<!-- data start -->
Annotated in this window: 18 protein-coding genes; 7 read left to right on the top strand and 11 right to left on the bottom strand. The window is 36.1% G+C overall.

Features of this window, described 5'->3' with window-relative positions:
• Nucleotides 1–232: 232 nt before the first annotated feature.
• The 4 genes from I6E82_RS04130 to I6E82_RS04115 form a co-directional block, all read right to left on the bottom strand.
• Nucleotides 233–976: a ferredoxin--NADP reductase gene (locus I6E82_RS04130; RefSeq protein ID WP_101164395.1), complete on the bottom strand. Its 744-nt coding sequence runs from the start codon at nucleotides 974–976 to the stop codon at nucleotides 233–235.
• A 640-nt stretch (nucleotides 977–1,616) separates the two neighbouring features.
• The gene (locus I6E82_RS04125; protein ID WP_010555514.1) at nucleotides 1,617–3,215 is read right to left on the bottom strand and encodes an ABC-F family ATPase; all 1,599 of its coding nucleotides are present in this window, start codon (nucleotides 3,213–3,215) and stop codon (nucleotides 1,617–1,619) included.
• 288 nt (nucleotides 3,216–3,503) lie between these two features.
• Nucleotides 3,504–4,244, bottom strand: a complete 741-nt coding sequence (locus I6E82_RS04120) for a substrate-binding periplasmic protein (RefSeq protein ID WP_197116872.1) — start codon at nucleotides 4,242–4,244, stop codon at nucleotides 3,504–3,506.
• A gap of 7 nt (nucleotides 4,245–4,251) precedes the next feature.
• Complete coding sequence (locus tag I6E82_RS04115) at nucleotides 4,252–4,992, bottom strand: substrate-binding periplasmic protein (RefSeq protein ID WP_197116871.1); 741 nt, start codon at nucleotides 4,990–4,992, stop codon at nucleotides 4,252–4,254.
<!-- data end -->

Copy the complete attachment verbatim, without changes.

Annotated in this window: 18 protein-coding genes; 7 read left to right on the top strand and 11 right to left on the bottom strand. The window is 36.1% G+C overall.

Features of this window, described 5'->3' with window-relative positions:
• Nucleotides 1–232: 232 nt before the first annotated feature.
• The 4 genes from I6E82_RS04130 to I6E82_RS04115 form a co-directional block, all read right to left on the bottom strand.
• Nucleotides 233–976: a ferredoxin--NADP reductase gene (locus I6E82_RS04130; RefSeq protein ID WP_101164395.1), complete on the bottom strand. Its 744-nt coding sequence runs from the start codon at nucleotides 974–976 to the stop codon at nucleotides 233–235.
• A 640-nt stretch (nucleotides 977–1,616) separates the two neighbouring features.
• The gene (locus I6E82_RS04125; protein ID WP_010555514.1) at nucleotides 1,617–3,215 is read right to left on the bottom strand and encodes an ABC-F family ATPase; all 1,599 of its coding nucleotides are present in this window, start codon (nucleotides 3,213–3,215) and stop codon (nucleotides 1,617–1,619) included.
• 288 nt (nucleotides 3,216–3,503) lie between these two features.
• Nucleotides 3,504–4,244, bottom strand: a complete 741-nt coding sequence (locus I6E82_RS04120) for a substrate-binding periplasmic protein (RefSeq protein ID WP_197116872.1) — start codon at nucleotides 4,242–4,244, stop codon at nucleotides 3,504–3,506.
• A gap of 7 nt (nucleotides 4,245–4,251) precedes the next feature.
• Complete coding sequence (locus tag I6E82_RS04115) at nucleotides 4,252–4,992, bottom strand: substrate-binding periplasmic protein (RefSeq protein ID WP_197116871.1); 741 nt, start codon at nucleotides 4,990–4,992, stop codon at nucleotides 4,252–4,254.